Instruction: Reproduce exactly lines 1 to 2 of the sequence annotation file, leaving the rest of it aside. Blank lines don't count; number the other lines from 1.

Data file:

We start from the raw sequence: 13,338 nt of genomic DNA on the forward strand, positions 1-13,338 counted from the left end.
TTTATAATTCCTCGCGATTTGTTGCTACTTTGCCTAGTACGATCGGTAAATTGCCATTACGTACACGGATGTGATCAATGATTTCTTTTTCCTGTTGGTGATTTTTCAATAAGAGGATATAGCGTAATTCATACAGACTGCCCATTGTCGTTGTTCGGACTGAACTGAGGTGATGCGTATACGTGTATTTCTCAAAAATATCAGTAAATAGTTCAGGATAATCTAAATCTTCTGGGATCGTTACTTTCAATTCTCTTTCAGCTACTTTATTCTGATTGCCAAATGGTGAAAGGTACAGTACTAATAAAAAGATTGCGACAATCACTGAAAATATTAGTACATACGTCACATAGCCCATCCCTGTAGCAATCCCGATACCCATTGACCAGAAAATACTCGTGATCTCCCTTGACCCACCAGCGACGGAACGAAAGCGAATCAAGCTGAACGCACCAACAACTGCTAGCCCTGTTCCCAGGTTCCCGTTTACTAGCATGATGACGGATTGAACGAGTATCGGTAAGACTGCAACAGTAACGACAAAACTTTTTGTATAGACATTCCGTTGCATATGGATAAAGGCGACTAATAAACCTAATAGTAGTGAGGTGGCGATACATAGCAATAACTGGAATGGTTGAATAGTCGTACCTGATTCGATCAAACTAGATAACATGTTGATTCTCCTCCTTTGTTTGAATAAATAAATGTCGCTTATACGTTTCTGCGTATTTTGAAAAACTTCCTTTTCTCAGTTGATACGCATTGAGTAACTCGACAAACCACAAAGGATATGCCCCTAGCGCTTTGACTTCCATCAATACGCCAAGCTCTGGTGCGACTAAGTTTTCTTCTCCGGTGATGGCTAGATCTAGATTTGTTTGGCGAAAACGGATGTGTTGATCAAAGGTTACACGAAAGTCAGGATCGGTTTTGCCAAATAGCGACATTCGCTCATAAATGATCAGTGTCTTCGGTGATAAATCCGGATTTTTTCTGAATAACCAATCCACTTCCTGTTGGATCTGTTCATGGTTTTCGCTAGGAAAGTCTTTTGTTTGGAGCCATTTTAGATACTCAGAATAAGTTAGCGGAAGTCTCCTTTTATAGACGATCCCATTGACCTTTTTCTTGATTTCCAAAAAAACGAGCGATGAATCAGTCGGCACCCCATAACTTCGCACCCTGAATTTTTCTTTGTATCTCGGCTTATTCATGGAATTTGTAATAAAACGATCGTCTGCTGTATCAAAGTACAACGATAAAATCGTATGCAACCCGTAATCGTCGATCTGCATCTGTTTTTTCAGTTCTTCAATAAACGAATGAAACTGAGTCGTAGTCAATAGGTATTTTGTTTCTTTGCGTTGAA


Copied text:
We start from the raw sequence: 13,338 nt of genomic DNA on the forward strand, positions 1-13,338 counted from the left end.
TTTATAATTCCTCGCGATTTGTTGCTACTTTGCCTAGTACGATCGGTAAATTGCCATTACGTACACGGATGTGATCAATGATTTCTTTTTCCTGTTGGTGATTTTTCAATAAGAGGATATAGCGTAATTCATACAGACTGCCCATTGTCGTTGTTCGGACTGAACTGAGGTGATGCGTATACGTGTATTTCTCAAAAATATCAGTAAATAGTTCAGGATAATCTAAATCTTCTGGGATCGTTACTTTCAATTCTCTTTCAGCTACTTTATTCTGATTGCCAAATGGTGAAAGGTACAGTACTAATAAAAAGATTGCGACAATCACTGAAAATATTAGTACATACGTCACATAGCCCATCCCTGTAGCAATCCCGATACCCATTGACCAGAAAATACTCGTGATCTCCCTTGACCCACCAGCGACGGAACGAAAGCGAATCAAGCTGAACGCACCAACAACTGCTAGCCCTGTTCCCAGGTTCCCGTTTACTAGCATGATGACGGATTGAACGAGTATCGGTAAGACTGCAACAGTAACGACAAAACTTTTTGTATAGACATTCCGTTGCATATGGATAAAGGCGACTAATAAACCTAATAGTAGTGAGGTGGCGATACATAGCAATAACTGGAATGGTTGAATAGTCGTACCTGATTCGATCAAACTAGATAACATGTTGATTCTCCTCCTTTGTTTGAATAAATAAATGTCGCTTATACGTTTCTGCGTATTTTGAAAAACTTCCTTTTCTCAGTTGATACGCATTGAGTAACTCGACAAACCACAAAGGATATGCCCCTAGCGCTTTGACTTCCATCAATACGCCAAGCTCTGGTGCGACTAAGTTTTCTTCTCCGGTGATGGCTAGATCTAGATTTGTTTGGCGAAAACGGATGTGTTGATCAAAGGTTACACGAAAGTCAGGATCGGTTTTGCCAAATAGCGACATTCGCTCATAAATGATCAGTGTCTTCGGTGATAAATCCGGATTTTTTCTGAATAACCAATCCACTTCCTGTTGGATCTGTTCATGGTTTTCGCTAGGAAAGTCTTTTGTTTGGAGCCATTTTAGATACTCAGAATAAGTTAGCGGAAGTCTCCTTTTATAGACGATCCCATTGACCTTTTTCTTGATTTCCAAAAAAACGAGCGATGAATCAGTCGGCACCCCATAACTTCGCACCCTGAATTTTTCTTTGTATCTCGGCTTATTCATGGAATTTGTAATAAAACGATCGTCTGCTGTATCAAAGTACAACGATAAAATCGTATGCAACCCGTAATCGTCGATCTGCATCTGTTTTTTCAGTTCTTCAATAAACGAATGAAACTGAGTCGTAGTCAATAGGTATTTTGTTTCTTTGCGTTGAA